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Other Factors To Consider

Generally, as you get older your retirement portfolio should become less and less risky. A basic rule of thumb is to subtract your age from 100 to find the percentage of stocks you should own.  So if you are 40 years old, keep 60% of your RRSP in stocks. However, if you do not want to sell your equities as you age, add more gold.  Gold almost always has a negative correlation with stocks.

If you are young and can tolerate some risk and ride out some volatility in the market, gold bullion or gold-backed ETFs may not be for you. Consider putting some of your stock allocation into gold mining companies or into a gold mining index fund. Alternatively, consider buying a platinum or palladium fund. These investments can be volatile but have potential upside in both bull and bear markets. Remember to keep highly speculative investments out of your RRSP, so preferably stick with ETFs and large-cap companies over small exploration and development companies.

Over the long run, stocks historically have a higher return than other investment options. In the short run, they can be very volatile. Your mix of stocks should be diversified across industries and countries. The more risk or market turmoil you are exposed to through your equity investments, the more gold you might want to hold to mitigate this risk. During periods of global turbulence, the correlation between equities (even different sectors and different countries) increases. This means that regardless of the diversity of stocks in your portfolio, when markets are shaken by unexpected political or economic news, all stocks tend to fall together and this is when the demand for gold skyrockets. Gold stock index funds can add an element of diversification to your equity holdings that investments in other sectors cannot.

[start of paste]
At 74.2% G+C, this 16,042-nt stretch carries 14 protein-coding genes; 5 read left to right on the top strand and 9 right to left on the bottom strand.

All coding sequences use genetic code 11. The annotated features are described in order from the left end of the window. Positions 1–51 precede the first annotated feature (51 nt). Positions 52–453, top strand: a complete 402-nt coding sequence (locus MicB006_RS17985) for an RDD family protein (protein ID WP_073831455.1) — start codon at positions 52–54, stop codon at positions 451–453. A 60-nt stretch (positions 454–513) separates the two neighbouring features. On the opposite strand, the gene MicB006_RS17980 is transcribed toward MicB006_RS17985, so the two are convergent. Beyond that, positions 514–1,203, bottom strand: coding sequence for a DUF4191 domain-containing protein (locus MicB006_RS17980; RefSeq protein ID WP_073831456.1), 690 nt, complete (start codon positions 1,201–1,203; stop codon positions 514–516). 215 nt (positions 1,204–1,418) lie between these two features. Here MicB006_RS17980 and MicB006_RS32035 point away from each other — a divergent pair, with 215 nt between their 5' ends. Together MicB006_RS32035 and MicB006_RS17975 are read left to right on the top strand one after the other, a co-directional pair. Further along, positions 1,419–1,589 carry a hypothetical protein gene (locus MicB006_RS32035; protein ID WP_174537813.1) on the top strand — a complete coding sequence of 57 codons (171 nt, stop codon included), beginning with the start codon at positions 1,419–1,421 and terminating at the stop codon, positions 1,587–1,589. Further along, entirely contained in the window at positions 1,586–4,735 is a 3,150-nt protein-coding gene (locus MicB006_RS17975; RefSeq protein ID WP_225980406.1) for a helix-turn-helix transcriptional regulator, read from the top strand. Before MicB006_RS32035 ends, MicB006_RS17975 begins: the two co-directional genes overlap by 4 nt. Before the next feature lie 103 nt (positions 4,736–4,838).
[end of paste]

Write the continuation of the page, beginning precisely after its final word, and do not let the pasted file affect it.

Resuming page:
Another theory that is used to determine how much gold to hold, divides investments in gold (and silver) into two categories, investment positions and core positions. Investment positions are taken by those who strategically allocate a percentage of their investments to gold to mitigate risk or because they expect the price to appreciate. A core position in gold is held as insurance against a worst-case scenario situation. This is in line with the adage, “always keep enough gold on hand to bribe the border guards.” In this case, you would not decide on a percentage allocation to invest in gold, you would determine the total amount you expect would be needed to get through a dire economic collapse or a situation of run-away inflation.

How much gold you choose to own is very personal, there is no formula that will give you an answer.  Gold is a unique investment tool because it has very low systematic risk and very high unsystematic risk, meaning it does not correlate with most investments and it stores value through the worst of times, when the system falters. Gold mining stocks have more systematic risk as do other metals with more productive values. With this understanding, consider all the factors discussed above to determine how much gold you are comfortable holding and how you want to invest in the precious metal.